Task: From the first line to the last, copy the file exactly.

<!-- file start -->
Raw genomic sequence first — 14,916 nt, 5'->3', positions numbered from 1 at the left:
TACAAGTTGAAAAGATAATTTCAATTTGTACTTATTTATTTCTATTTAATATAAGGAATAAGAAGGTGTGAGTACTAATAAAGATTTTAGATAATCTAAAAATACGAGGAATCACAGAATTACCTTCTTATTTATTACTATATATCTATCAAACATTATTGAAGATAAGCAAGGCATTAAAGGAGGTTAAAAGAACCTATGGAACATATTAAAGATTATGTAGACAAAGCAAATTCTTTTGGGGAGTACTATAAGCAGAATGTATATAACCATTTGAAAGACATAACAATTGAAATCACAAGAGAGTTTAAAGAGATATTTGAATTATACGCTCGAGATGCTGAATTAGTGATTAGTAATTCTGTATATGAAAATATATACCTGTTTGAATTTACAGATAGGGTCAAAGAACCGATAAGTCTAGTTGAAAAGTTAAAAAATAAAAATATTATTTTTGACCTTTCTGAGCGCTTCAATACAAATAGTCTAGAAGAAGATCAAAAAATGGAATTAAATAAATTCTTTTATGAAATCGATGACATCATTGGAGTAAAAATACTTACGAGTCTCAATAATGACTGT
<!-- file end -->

Raw genomic sequence first — 14,916 nt, 5'->3', positions numbered from 1 at the left:
TACAAGTTGAAAAGATAATTTCAATTTGTACTTATTTATTTCTATTTAATATAAGGAATAAGAAGGTGTGAGTACTAATAAAGATTTTAGATAATCTAAAAATACGAGGAATCACAGAATTACCTTCTTATTTATTACTATATATCTATCAAACATTATTGAAGATAAGCAAGGCATTAAAGGAGGTTAAAAGAACCTATGGAACATATTAAAGATTATGTAGACAAAGCAAATTCTTTTGGGGAGTACTATAAGCAGAATGTATATAACCATTTGAAAGACATAACAATTGAAATCACAAGAGAGTTTAAAGAGATATTTGAATTATACGCTCGAGATGCTGAATTAGTGATTAGTAATTCTGTATATGAAAATATATACCTGTTTGAATTTACAGATAGGGTCAAAGAACCGATAAGTCTAGTTGAAAAGTTAAAAAATAAAAATATTATTTTTGACCTTTCTGAGCGCTTCAATACAAATAGTCTAGAAGAAGATCAAAAAATGGAATTAAATAAATTCTTTTATGAAATCGATGACATCATTGGAGTAAAAATACTTACGAGTCTCAATAATGACTGT